Submitted by JSOhio on
Hi all - this is my first post - I really appreciate the podcast and forums. Sorry if it's long, but I need to give a little background. help!
I've been at my company for about a year now and have a politically sticky situation. I'm a director, and speak to my immediate boss maybe once every couple of weeks. It's always been this way. My boss (we'll call him Joe), has 8 other direct reports, most with totally different job roles. His boss (Cathy) is the global VP reporting to the CEO.
The good news: Cathy calls me or is in my office a few times a week. We brainstorm, strategize and plan high-level policy for the team and company. I know that this level of attention is not being paid to my peers. I also know that I'm very lucky to be mentored by someone with her brains, expertise and experience. She is absolutely trustworthy, but ultimately not someone I feel I can (or should) confide in.
The bad news: My boss is not in the loop on a lot of these things. I've tried to include him, but he is not responsive to email, and doesn't always call me back. When he does, he has only a couple of minutes, and we're inturrupted by his cell phone which he refuses to turn off or put on vibrate. Cathy has asked me to include Joe on projects and to elicit his feedback. I do my best to cover for him. The fact is, he is not giving me the support or even presence that I need. Cathy asked me last week if that was the case. I hesitated and told her that I don't feel very comfortable discussing Joe, and that I need to work harder to communicate with him.
I recently found out from one of my peers that Joe had applied for Cathy's job before she was brought on board. I guess he used to be much more engaged.
So what should I do? This is causing resentment from my peers ("Cathy's pet"), and I'm receiving zero feedback from Joe. Cathy's very happy with my team's performance and plans. We're excelling, but I feel very vulnerable career-wise, and can't continue to cover for Joe for much longer. It's exhausting.
Thanks in advance,
You don't need to "cover" for Joe
You can't change the past, and you can't change the politics much at all.
SAY NOTHING NEGATIVE ABOUT JOE. With Cathy, you can speak the truth about what you and Joe have done or not done. Do not characterize his behavior. But if he declined two meeting requests with you, you can tell Cathy that he declined two meeting requests.
You need to provide a weekly report to Joe of your projects and priorities. He may not be engaged, but you have an obligation to keep him informed.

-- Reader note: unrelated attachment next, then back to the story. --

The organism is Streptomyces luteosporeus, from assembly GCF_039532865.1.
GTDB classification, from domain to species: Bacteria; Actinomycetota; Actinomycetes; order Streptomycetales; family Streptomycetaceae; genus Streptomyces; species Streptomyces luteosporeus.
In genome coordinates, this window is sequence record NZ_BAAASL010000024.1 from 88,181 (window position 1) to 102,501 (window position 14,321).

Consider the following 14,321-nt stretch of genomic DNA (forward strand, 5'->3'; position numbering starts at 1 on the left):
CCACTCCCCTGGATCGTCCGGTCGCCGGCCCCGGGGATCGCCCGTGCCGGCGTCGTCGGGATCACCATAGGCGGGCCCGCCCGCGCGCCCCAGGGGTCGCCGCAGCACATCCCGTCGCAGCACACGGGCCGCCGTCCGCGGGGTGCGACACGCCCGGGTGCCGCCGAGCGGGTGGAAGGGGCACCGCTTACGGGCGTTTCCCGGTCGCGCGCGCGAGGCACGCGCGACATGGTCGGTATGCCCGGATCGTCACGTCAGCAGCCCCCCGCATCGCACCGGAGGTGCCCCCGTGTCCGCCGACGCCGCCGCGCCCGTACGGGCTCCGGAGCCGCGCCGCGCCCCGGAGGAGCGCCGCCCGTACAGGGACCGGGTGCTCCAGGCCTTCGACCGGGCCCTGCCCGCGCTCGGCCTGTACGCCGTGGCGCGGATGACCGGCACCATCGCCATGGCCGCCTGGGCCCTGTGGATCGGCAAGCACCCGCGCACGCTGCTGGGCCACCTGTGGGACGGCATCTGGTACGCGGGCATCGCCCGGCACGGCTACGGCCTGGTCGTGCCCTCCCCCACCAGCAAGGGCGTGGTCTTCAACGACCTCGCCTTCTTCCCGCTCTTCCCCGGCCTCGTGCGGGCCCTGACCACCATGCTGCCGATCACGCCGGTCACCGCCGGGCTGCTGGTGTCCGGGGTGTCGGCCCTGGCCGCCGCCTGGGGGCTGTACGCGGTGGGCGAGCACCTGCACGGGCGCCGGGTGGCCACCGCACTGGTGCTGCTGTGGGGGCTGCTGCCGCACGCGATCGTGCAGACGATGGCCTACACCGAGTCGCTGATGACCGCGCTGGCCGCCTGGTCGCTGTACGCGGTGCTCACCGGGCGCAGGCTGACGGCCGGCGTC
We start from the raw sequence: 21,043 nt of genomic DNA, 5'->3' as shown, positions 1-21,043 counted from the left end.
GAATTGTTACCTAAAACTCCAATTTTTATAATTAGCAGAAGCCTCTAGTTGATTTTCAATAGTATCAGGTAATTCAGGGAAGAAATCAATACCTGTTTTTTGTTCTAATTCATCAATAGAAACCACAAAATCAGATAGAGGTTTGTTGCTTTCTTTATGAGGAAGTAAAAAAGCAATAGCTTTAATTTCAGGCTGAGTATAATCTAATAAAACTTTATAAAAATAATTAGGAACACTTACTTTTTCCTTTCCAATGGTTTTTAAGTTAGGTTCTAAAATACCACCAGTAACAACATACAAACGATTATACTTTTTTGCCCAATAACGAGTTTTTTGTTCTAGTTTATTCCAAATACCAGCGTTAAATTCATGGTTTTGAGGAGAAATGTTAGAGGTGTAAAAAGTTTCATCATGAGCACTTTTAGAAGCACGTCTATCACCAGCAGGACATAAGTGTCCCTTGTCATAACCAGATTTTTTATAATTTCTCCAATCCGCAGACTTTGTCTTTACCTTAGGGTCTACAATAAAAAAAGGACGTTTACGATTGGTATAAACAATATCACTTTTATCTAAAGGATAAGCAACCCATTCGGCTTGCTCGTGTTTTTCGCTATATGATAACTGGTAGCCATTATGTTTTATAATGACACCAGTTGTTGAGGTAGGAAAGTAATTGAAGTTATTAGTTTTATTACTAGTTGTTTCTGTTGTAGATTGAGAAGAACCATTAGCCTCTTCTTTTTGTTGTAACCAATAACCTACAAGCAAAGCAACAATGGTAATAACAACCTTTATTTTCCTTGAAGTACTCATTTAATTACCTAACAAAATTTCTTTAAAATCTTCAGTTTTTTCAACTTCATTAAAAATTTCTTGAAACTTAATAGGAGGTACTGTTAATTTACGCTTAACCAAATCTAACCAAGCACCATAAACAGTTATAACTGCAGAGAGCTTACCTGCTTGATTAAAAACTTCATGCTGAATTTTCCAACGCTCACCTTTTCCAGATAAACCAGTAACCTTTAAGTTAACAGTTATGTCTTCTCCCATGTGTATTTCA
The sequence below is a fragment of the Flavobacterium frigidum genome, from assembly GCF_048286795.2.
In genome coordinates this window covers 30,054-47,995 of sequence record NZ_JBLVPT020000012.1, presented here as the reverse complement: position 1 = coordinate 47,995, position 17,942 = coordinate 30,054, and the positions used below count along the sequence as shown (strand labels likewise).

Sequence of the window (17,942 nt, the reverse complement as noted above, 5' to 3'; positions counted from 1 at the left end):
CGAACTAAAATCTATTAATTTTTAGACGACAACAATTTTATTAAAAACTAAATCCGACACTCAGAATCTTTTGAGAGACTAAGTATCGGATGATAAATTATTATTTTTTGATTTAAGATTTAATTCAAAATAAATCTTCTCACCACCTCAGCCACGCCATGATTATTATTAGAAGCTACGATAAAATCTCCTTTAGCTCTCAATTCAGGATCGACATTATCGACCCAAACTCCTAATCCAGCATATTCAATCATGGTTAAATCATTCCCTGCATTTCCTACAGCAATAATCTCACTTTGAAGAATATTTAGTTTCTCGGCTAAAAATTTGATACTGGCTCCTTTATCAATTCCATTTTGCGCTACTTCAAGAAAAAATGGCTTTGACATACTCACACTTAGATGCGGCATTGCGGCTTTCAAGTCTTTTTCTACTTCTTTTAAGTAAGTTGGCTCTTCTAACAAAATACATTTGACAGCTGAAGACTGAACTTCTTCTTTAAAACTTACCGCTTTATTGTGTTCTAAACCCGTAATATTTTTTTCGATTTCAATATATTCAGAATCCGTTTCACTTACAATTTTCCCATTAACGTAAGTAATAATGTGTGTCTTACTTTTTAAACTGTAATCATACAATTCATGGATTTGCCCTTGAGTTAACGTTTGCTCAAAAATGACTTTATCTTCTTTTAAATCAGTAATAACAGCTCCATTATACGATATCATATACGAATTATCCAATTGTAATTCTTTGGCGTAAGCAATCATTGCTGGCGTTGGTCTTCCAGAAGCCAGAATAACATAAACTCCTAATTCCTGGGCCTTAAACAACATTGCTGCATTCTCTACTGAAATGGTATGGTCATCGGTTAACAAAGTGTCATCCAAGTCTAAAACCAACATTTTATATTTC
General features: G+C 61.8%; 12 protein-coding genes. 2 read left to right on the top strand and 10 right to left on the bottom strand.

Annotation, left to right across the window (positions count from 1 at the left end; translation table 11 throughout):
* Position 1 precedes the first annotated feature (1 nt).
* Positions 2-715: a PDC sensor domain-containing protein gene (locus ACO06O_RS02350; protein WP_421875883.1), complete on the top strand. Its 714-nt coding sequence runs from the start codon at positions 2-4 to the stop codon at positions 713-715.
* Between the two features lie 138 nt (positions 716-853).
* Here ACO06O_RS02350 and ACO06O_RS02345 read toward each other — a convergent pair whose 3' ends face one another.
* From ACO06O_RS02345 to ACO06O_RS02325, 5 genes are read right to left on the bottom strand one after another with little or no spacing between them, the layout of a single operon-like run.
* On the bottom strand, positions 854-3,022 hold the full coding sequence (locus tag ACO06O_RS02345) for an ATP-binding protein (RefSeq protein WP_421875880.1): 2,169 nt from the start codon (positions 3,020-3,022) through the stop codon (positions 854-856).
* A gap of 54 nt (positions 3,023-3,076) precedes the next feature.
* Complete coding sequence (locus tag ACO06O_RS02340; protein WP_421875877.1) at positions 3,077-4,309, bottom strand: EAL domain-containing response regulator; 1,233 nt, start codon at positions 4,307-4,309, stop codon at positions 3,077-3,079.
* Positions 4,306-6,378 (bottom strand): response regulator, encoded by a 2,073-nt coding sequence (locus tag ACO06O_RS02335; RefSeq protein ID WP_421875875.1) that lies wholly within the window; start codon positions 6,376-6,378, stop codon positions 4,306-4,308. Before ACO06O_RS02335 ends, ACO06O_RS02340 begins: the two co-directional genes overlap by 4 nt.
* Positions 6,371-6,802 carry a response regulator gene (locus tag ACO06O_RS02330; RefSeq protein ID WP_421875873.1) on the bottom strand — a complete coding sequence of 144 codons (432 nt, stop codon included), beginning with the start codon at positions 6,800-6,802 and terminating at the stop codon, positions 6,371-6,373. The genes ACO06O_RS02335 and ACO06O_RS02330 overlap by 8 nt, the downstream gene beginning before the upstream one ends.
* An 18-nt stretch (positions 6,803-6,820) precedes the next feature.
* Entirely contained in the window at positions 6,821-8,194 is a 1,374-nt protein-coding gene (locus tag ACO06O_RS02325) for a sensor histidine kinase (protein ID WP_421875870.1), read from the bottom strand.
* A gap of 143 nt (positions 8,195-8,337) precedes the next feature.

You have to work at your relationship with your peers. Make sure you are helping them (or not hurting them) and that your efforts are aligned. Treat them with exemplary professionalism. SAY NOTHING NEGATIVE ABOUT JOE.
Continue to focus on your team's performance. This is your greatest protection. It is possible that Cathy is looking for someone to replace Joe. She probably knows if Joes' performance is below standard.
One last thing: make sure your resume is up to date, and that you are staying in touch with your network. While the situation may work out for you, what you describe is inherently unstable, and it may work out in a way that is not favorable to you.
I've had a slight twist with
I've had a slight twist with this before. I've ended up working quite closely with our Director who is three levels above me quite regularly. I found my boss and the dept boss didn't know what I was up to; but this didn't cause problems. I shared when I felt I needed to, but in reality for the work I was doing I needed that level of awareness and decision making so it would have slowed the process down if I'd gone through "official channels".
I had also heard comments that I was "brown nosing" etc, but frankly I didn't care (it's the high D in me :-). In reality I wanted to do the right thing for the company and that meant to quickest and the best way of doing it was talking above my direct line managers.
There is also the fact that this person you're speaking to is probably more important to you than your boss.
The difference I've had is that the people I was bypassing would have and did engage when needed, I just didn't need to do so.
I like John's idea of providing a weekly report; I've been doing this in the last few months, mainly because even today, the day to day activities I do my manager doesn't see as we work in different parts of the department. It's useful for you to realize what you and the team have achieved and also provides a level of evidence of the work items should there be ever some concern. I don't use if for the latter, more to share our work items so he knows what we've been up to.
Keep your boss in the loop
It's your responsibility to keep your boss in the loop, regardless of how nonresponsive he is or any gossip you may have heard. Copy him in what you are doing and provide him with regular updates. It's the professional thing to do.
Agree with John, say nothing negative about your boss, up or down the chain.